Of all the loving and supportive comments I received when my dog Ace died last year, a single negative comment stood out and burned:
“I can tell you’re not sad about Ace.”
In those words, this person criticized two of the most important things to me:
My love for my dog Ace.
Maybe you’ve experienced this, too. The feeling that you didn’t “properly” display your grief in public or on social media.
And that because of this, maybe you were not grieving in the “right” way or even grieving at all.
But how can you possibly express grief in an email, a blog post, a Facebook caption? And is it even right to try?
How could I have explained … that three days after my old dog died, my young dog ripped the tiniest corner off my dead dog’s empty bed, and that I fell to my knees and sobbed?
And how my young dog flipped over on his back, then, unsure of what he’d done but pretty sure he’d upset me. And how I cried into his fur, pressing all of my love for my old dog onto the shoulders of my young dog and how he was unprepared for this, unsure of how to be my rock yet, and how he wiggled and bit at my arm. And then I laughed.
Grief is not a visible glow or shadow, yet sometimes it is.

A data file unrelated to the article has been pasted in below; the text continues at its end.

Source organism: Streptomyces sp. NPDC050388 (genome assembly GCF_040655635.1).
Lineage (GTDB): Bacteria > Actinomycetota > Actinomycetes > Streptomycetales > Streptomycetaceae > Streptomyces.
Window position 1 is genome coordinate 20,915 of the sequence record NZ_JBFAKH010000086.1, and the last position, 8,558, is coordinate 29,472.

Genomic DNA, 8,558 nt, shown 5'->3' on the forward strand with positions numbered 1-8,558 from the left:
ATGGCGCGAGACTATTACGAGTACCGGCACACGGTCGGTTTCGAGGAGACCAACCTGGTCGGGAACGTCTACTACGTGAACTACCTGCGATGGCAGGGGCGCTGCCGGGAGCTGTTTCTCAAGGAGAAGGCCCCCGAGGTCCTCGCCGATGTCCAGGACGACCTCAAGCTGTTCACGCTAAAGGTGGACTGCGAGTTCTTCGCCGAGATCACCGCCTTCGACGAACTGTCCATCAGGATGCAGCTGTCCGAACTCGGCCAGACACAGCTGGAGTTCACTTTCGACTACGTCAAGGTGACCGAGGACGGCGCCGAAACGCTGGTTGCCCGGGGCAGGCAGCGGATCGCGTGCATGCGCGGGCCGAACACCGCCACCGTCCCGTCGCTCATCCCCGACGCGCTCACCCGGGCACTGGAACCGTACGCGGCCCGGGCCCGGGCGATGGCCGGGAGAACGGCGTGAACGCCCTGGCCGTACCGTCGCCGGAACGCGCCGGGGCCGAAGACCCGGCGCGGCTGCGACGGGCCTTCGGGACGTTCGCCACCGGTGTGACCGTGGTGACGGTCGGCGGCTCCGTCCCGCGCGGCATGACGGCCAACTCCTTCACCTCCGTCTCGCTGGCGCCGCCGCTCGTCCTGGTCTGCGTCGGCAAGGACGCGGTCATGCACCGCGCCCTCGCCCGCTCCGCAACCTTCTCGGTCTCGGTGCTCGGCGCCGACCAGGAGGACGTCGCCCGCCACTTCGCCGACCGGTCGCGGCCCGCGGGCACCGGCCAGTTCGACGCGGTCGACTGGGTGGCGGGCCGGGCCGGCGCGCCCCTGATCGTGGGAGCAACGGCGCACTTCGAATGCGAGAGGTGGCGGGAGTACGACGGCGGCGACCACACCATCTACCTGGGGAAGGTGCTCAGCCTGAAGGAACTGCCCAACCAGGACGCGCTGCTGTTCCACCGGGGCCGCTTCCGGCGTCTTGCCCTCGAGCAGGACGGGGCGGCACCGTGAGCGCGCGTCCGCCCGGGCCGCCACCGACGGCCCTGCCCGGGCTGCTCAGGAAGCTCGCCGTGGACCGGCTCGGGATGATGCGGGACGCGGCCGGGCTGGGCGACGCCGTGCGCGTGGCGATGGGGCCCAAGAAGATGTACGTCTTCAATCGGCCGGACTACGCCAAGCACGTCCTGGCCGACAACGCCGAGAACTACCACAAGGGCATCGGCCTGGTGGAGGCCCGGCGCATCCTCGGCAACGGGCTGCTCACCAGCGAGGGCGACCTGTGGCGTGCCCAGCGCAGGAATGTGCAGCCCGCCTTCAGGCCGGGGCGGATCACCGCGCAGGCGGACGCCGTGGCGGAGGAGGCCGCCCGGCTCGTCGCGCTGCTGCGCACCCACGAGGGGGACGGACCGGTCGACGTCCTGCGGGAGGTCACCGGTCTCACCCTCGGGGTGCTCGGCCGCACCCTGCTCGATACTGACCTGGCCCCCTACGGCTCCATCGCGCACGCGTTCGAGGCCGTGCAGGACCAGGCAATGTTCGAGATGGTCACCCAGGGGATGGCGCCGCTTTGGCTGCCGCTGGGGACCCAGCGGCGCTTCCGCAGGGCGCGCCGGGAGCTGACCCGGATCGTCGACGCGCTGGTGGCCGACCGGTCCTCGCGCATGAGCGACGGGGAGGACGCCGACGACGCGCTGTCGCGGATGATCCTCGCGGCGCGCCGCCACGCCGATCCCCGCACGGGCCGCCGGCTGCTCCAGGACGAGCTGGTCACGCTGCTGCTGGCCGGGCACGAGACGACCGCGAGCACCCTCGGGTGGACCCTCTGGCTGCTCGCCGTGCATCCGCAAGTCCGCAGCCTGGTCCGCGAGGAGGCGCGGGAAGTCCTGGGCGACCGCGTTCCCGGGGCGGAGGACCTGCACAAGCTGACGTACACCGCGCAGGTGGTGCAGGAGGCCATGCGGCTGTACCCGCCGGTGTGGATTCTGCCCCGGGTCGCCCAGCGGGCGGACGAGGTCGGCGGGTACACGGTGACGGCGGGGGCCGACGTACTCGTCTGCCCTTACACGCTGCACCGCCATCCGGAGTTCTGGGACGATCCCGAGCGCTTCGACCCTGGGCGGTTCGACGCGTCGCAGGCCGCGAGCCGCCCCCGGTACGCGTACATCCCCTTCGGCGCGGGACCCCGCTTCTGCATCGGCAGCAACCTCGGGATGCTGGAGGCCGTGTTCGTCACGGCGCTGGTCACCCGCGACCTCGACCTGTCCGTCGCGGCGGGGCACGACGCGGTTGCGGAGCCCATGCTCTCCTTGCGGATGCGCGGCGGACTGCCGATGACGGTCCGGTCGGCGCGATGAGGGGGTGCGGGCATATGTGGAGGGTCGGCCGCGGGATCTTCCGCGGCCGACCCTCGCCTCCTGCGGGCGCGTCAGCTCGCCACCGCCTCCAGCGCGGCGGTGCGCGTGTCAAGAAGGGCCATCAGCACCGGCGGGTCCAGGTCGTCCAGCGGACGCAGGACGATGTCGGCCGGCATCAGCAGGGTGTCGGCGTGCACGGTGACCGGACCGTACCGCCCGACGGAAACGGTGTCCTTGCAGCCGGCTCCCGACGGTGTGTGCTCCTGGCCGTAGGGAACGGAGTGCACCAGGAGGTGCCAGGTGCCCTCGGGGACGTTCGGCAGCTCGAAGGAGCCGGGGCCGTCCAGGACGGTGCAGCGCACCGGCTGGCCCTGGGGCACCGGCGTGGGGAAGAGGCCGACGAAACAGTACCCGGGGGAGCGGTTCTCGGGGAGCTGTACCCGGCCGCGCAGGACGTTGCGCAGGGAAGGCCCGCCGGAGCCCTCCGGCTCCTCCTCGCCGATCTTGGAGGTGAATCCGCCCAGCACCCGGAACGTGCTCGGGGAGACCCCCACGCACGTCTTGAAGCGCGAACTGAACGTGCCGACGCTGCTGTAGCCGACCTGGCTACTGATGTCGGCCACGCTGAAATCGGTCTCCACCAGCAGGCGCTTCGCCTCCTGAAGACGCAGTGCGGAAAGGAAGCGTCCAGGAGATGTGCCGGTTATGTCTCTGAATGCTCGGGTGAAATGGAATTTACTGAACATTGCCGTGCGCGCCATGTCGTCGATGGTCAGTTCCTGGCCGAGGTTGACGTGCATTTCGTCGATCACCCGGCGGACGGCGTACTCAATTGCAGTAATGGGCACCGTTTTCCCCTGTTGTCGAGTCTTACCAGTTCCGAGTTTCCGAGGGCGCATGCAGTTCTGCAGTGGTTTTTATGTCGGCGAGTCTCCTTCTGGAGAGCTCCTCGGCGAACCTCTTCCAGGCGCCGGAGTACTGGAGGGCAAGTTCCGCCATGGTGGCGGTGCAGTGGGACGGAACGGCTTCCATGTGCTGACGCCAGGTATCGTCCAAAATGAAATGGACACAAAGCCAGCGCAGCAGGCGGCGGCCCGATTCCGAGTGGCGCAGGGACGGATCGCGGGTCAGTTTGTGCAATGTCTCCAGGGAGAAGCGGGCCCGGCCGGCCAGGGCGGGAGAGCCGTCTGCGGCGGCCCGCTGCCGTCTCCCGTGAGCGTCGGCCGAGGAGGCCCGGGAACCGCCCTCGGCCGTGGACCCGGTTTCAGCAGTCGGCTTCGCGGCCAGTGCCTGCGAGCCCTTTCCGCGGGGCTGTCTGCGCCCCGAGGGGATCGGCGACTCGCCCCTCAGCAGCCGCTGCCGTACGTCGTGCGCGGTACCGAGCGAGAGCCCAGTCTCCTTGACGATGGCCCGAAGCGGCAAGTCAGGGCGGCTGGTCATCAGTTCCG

We all know this, that grief is random sometimes, unexplainable and unexpected, even when we expect it.
It’s how my cat Scout became so depressed after the loss of his companions (Ace and our cat Beamer died on the same day) that I worried I’d lose him too. And I would just hold him for a long time and together we processed our grief.
It’s how, even though Ace has been gone 11 months, and we’ve moved 1,300 miles since then, I still find his hair on me.
Little pieces of my actual dog. In our washing machine. On my blankets. In my car.
Though, less and less.
It’s how I somehow love my young dog Remy even more than I loved Ace, even though I do not want to love Remy more.
It’s how I miss having the most obedient dog in the group, and now I have the least. But that’s OK because I know I was lucky with the first and Ace was good enough to make up for the next 10 dogs and it’s OK if none are ever as good as Ace because of course … they never will be.
Grief lingers in the patterns I follow, how I’m doing the same things with Remy today that Ace and I did 10 years earlier. Agility classes. Teaching the same tricks. Hiking and backpacking on Easter weekend. Running and running and running …
These are the pieces of grief you cannot see or read but we all experience in our own ways. Through patterns, and, randomness.
It’s how I wondered, how I will I continue on without him?
And then, somehow, I did.